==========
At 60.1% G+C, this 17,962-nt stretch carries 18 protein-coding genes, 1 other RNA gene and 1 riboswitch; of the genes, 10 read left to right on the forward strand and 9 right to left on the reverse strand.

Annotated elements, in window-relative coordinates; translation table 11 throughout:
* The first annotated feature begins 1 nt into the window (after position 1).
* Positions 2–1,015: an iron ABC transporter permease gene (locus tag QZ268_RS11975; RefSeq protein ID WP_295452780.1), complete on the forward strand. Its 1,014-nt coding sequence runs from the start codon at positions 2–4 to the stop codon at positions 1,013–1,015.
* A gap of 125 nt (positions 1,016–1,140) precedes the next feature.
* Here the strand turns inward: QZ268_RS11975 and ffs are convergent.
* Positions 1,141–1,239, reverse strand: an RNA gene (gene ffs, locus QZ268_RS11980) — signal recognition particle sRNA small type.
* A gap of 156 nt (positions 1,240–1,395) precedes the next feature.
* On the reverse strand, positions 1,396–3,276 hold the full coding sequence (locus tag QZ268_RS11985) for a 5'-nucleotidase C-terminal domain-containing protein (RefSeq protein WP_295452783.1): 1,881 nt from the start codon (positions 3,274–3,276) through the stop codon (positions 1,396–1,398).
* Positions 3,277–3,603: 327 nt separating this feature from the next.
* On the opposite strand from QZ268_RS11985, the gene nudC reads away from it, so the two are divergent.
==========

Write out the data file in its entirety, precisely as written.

At 60.1% G+C, this 17,962-nt stretch carries 18 protein-coding genes, 1 other RNA gene and 1 riboswitch; of the genes, 10 read left to right on the forward strand and 9 right to left on the reverse strand.

Annotated elements, in window-relative coordinates; translation table 11 throughout:
* The first annotated feature begins 1 nt into the window (after position 1).
* Positions 2–1,015: an iron ABC transporter permease gene (locus tag QZ268_RS11975; RefSeq protein ID WP_295452780.1), complete on the forward strand. Its 1,014-nt coding sequence runs from the start codon at positions 2–4 to the stop codon at positions 1,013–1,015.
* A gap of 125 nt (positions 1,016–1,140) precedes the next feature.
* Here the strand turns inward: QZ268_RS11975 and ffs are convergent.
* Positions 1,141–1,239, reverse strand: an RNA gene (gene ffs, locus QZ268_RS11980) — signal recognition particle sRNA small type.
* A gap of 156 nt (positions 1,240–1,395) precedes the next feature.
* On the reverse strand, positions 1,396–3,276 hold the full coding sequence (locus tag QZ268_RS11985) for a 5'-nucleotidase C-terminal domain-containing protein (RefSeq protein WP_295452783.1): 1,881 nt from the start codon (positions 3,274–3,276) through the stop codon (positions 1,396–1,398).
* Positions 3,277–3,603: 327 nt separating this feature from the next.
* On the opposite strand from QZ268_RS11985, the gene nudC reads away from it, so the two are divergent.